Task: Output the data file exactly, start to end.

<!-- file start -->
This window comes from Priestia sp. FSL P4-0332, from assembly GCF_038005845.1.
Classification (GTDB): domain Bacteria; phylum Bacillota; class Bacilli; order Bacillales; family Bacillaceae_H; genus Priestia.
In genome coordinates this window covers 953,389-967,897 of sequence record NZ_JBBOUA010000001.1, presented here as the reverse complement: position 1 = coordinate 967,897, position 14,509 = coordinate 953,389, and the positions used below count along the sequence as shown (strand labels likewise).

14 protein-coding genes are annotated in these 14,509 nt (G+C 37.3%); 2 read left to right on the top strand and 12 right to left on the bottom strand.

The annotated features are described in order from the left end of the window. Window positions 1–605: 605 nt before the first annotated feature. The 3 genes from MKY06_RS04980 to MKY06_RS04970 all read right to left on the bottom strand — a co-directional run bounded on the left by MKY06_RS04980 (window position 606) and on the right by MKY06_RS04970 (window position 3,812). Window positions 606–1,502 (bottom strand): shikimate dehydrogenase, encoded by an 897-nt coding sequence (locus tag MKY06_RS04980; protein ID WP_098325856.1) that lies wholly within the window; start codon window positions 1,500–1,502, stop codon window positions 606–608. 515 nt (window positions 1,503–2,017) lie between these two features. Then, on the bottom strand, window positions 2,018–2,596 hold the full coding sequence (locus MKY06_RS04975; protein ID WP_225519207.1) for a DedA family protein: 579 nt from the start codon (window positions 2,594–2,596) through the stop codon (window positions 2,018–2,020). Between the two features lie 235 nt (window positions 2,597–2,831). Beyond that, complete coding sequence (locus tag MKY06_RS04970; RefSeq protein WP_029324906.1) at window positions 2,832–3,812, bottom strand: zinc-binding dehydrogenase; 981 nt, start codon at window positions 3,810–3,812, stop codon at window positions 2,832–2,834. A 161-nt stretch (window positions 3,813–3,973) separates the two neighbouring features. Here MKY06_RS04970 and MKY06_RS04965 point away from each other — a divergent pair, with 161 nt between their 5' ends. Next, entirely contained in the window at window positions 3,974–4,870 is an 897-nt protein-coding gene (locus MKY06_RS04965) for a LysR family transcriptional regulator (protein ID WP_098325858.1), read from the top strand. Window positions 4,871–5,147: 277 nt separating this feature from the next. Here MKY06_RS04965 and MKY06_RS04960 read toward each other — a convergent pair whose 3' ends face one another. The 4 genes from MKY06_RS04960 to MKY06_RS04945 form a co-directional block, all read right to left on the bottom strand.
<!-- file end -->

This window comes from Priestia sp. FSL P4-0332, from assembly GCF_038005845.1.
Classification (GTDB): domain Bacteria; phylum Bacillota; class Bacilli; order Bacillales; family Bacillaceae_H; genus Priestia.
In genome coordinates this window covers 953,389-967,897 of sequence record NZ_JBBOUA010000001.1, presented here as the reverse complement: position 1 = coordinate 967,897, position 14,509 = coordinate 953,389, and the positions used below count along the sequence as shown (strand labels likewise).

14 protein-coding genes are annotated in these 14,509 nt (G+C 37.3%); 2 read left to right on the top strand and 12 right to left on the bottom strand.

The annotated features are described in order from the left end of the window. Window positions 1–605: 605 nt before the first annotated feature. The 3 genes from MKY06_RS04980 to MKY06_RS04970 all read right to left on the bottom strand — a co-directional run bounded on the left by MKY06_RS04980 (window position 606) and on the right by MKY06_RS04970 (window position 3,812). Window positions 606–1,502 (bottom strand): shikimate dehydrogenase, encoded by an 897-nt coding sequence (locus tag MKY06_RS04980; protein ID WP_098325856.1) that lies wholly within the window; start codon window positions 1,500–1,502, stop codon window positions 606–608. 515 nt (window positions 1,503–2,017) lie between these two features. Then, on the bottom strand, window positions 2,018–2,596 hold the full coding sequence (locus MKY06_RS04975; protein ID WP_225519207.1) for a DedA family protein: 579 nt from the start codon (window positions 2,594–2,596) through the stop codon (window positions 2,018–2,020). Between the two features lie 235 nt (window positions 2,597–2,831). Beyond that, complete coding sequence (locus tag MKY06_RS04970; RefSeq protein WP_029324906.1) at window positions 2,832–3,812, bottom strand: zinc-binding dehydrogenase; 981 nt, start codon at window positions 3,810–3,812, stop codon at window positions 2,832–2,834. A 161-nt stretch (window positions 3,813–3,973) separates the two neighbouring features. Here MKY06_RS04970 and MKY06_RS04965 point away from each other — a divergent pair, with 161 nt between their 5' ends. Next, entirely contained in the window at window positions 3,974–4,870 is an 897-nt protein-coding gene (locus MKY06_RS04965) for a LysR family transcriptional regulator (protein ID WP_098325858.1), read from the top strand. Window positions 4,871–5,147: 277 nt separating this feature from the next. Here MKY06_RS04965 and MKY06_RS04960 read toward each other — a convergent pair whose 3' ends face one another. The 4 genes from MKY06_RS04960 to MKY06_RS04945 form a co-directional block, all read right to left on the bottom strand.